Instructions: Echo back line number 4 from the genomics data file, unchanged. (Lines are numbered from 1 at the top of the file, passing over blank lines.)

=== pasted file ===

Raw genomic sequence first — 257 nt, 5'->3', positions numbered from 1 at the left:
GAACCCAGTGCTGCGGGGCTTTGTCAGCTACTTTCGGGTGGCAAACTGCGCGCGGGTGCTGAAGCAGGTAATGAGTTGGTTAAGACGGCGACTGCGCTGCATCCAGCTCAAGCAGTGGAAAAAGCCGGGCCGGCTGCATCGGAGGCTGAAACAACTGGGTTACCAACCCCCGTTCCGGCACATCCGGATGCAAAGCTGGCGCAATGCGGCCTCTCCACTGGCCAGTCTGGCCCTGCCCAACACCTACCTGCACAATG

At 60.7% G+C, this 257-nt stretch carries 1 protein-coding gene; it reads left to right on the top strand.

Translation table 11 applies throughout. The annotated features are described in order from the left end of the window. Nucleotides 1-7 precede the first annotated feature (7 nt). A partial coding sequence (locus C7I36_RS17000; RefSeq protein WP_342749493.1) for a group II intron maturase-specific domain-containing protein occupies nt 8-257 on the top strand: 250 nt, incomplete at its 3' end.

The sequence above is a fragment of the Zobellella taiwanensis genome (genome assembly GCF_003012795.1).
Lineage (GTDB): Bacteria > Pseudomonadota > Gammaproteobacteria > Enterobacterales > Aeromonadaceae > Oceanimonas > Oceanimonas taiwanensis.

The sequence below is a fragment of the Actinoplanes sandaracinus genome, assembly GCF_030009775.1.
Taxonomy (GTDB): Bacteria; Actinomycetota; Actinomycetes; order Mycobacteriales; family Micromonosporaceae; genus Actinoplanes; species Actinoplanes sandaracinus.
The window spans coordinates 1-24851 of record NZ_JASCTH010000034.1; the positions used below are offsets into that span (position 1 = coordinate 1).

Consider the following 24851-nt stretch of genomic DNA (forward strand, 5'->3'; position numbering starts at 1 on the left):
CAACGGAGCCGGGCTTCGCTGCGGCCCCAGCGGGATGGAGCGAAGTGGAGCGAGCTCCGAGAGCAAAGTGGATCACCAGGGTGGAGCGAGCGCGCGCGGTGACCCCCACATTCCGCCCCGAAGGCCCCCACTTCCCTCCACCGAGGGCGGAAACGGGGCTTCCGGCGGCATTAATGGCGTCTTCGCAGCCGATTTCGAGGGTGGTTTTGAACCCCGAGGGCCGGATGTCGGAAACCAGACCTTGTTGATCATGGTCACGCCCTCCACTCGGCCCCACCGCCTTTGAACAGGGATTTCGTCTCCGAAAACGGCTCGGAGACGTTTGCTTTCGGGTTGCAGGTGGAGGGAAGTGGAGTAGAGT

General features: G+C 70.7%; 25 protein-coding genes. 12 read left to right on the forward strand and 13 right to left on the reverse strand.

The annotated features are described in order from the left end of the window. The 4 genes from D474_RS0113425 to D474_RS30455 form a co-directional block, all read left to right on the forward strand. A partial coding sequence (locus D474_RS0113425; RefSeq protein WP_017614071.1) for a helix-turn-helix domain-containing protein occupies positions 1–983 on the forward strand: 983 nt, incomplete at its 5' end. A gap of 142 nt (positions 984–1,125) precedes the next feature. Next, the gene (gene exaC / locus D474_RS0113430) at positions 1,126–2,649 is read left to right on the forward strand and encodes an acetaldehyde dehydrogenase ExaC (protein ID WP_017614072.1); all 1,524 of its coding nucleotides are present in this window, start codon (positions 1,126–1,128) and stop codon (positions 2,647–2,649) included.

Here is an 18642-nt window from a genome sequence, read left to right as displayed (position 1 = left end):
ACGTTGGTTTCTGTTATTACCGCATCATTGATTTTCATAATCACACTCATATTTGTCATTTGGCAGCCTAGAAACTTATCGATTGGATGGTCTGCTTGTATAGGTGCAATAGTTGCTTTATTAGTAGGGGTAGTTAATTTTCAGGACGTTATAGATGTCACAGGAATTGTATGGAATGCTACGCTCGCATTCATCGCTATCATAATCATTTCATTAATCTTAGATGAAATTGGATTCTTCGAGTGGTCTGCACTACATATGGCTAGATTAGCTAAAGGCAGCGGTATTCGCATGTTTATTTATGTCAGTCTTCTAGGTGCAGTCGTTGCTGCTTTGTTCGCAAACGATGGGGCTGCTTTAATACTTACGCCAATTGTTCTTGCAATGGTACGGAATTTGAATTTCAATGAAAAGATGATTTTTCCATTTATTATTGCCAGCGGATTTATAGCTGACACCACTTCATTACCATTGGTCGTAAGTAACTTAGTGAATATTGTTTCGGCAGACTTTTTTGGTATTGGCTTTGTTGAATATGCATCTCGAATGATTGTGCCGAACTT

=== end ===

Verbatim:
Translation table 11 applies throughout. The annotated features are described in order from the left end of the window. Nucleotides 1-7 precede the first annotated feature (7 nt). A partial coding sequence (locus C7I36_RS17000; RefSeq protein WP_342749493.1) for a group II intron maturase-specific domain-containing protein occupies nt 8-257 on the top strand: 250 nt, incomplete at its 3' end.